• Written By: Howard Pomeranz, MD, PhD
    Neuro-Ophthalmology/Orbit

    This retrospective case series in the Journal of Neuro-Ophthalmology reports on four consecutive patients who presented with unilateral or asymmetric bilateral radiation optic neuropathy (RON) and were treated with hyperbaric oxygen (HBO) and oral corticosteroids.

    Vision was preserved in the less affected eye of the two patients treated earliest. The authors conclude that if patients are identified early and prior to the development of optic nerve pallor, timely treatment with oral corticosteroids and HBO may result in preservation of vision in the less affected eye despite optic nerve enhancement on MRI. However, it remains unknown whether HBO alone is sufficient for treating RON or needs to be combined with corticosteroids or other therapy, such as anti-coagulation.

    The patients ranged in age from 47 to 70 years. They all had bilateral optic nerve enhancement on MRI. They had all been given radiation doses above the accepted safe limit for avoiding RON, which for most patients is a cumulative dose greater than 50 Gy or fractionated doses greater than 2 Gy.

    All patients received more than 30 days of 100% oxygen at 2.5 atm for at least 60 minutes per day. They all tolerated HBO therapy well, although one patient experienced a reversible myopic shift of -4.50 D.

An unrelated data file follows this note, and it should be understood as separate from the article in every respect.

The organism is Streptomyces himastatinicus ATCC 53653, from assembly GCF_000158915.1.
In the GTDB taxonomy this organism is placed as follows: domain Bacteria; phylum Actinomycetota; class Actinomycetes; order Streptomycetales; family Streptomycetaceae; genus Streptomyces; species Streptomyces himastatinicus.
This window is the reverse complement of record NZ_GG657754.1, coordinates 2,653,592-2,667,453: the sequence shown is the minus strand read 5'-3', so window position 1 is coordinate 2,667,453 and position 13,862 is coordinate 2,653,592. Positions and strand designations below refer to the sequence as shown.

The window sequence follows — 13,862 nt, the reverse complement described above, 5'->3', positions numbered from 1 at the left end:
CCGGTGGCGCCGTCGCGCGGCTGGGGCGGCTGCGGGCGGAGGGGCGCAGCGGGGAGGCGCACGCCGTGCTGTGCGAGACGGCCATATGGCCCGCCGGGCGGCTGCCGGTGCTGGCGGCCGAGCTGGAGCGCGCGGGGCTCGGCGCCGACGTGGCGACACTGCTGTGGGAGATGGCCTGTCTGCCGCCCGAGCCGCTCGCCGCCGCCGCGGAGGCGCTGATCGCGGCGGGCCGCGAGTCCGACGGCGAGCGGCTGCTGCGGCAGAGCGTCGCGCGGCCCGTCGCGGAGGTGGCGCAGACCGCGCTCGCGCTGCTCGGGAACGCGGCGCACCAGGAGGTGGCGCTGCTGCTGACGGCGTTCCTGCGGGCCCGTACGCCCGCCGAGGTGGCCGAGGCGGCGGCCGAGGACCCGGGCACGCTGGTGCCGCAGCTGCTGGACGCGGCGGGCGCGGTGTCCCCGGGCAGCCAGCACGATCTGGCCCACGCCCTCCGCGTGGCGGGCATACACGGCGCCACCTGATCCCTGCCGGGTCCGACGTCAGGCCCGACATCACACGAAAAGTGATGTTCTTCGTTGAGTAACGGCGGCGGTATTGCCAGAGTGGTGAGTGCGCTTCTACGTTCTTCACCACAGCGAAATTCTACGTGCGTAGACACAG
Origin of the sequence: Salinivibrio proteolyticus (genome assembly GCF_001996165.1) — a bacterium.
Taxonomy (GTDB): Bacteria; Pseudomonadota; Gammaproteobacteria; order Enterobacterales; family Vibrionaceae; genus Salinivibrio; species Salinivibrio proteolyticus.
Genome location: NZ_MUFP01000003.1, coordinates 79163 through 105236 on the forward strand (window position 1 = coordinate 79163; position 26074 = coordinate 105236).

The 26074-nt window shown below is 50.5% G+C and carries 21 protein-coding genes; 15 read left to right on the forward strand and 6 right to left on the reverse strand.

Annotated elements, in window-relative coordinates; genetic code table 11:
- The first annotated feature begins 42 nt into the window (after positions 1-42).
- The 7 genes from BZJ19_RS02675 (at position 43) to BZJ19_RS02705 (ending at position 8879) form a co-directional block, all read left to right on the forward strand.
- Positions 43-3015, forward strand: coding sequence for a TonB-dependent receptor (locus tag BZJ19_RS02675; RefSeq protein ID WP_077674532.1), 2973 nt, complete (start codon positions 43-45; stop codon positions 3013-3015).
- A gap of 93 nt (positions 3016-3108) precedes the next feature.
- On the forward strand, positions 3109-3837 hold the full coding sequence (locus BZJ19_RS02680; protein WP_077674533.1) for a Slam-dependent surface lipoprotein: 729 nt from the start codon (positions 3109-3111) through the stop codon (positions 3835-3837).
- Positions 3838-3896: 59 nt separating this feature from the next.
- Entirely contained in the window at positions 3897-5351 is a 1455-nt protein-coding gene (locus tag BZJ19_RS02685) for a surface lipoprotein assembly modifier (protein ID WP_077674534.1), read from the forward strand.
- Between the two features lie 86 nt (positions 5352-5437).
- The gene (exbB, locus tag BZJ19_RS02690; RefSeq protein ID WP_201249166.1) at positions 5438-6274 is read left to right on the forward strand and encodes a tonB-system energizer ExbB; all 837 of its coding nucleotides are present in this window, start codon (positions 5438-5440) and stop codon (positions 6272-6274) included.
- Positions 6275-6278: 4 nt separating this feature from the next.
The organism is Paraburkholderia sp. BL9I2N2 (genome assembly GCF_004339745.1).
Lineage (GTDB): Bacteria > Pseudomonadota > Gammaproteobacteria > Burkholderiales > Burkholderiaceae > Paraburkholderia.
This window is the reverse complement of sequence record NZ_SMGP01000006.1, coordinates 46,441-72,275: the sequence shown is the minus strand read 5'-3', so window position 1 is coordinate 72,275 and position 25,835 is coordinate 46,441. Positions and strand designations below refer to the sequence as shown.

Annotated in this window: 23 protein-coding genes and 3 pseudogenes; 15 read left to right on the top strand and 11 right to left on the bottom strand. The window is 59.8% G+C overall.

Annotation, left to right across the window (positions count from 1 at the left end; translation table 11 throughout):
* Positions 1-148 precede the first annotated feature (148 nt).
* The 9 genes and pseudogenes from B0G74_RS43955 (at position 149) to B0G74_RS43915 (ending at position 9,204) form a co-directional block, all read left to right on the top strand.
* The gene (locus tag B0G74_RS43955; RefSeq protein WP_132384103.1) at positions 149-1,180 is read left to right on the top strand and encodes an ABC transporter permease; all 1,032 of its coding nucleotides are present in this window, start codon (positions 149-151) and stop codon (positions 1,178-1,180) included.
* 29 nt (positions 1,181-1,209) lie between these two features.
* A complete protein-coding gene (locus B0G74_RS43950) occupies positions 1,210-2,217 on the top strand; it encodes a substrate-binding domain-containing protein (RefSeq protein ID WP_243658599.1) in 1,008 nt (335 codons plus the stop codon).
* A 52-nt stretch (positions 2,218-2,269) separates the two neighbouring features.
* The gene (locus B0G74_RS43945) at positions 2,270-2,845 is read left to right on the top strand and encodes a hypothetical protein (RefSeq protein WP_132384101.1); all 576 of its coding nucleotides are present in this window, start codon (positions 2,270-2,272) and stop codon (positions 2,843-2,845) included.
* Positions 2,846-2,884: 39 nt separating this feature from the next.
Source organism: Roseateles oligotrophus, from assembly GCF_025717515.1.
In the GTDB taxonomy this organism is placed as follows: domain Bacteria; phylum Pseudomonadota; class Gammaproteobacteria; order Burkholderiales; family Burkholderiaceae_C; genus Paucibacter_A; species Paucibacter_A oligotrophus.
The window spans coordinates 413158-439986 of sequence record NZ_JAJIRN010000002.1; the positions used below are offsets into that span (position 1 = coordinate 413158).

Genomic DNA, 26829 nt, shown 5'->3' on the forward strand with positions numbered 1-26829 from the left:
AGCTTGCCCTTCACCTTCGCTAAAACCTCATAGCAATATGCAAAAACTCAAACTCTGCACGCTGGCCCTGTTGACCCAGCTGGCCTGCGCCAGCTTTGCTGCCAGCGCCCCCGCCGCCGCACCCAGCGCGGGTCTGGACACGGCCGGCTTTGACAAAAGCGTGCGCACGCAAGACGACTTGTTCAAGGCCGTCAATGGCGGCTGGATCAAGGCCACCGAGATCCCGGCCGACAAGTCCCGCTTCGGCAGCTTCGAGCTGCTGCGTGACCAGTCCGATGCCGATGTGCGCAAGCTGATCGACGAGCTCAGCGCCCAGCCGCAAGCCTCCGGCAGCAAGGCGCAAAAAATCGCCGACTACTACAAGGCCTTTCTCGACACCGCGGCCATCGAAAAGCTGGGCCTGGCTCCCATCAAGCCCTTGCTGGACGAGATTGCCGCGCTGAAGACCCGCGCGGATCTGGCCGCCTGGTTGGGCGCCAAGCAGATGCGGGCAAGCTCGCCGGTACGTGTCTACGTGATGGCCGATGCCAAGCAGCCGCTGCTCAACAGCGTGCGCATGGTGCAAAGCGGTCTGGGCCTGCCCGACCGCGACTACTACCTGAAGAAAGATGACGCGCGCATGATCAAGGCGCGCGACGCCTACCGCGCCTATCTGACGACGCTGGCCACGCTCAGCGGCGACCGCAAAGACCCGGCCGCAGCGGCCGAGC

No patient showed improvement in the more symptomatic eye. The two patients who experienced visual decline in the less affected eye began treatment seven to nine days after initial vision loss. One of these patients experienced a decline in vision from 20/25 to 20/100 in the less affected eye following treatment nine days after the initial visual loss. The other patient progressed from 20/25 to light perception vision in the less affected eye, despite treatment within seven days of noting vision loss. This patient received a large total radiation dose of 70.2 Gy and had bilateral optic nerve pallor upon initial presentation. The two patients with preserved vision were treated at two and five days after the onset of visual decline.

    Optic disc pallor appeared normal in the two patients who maintained good visual acuity, as well as in one of the patients in whom vision declined in the less affected eye.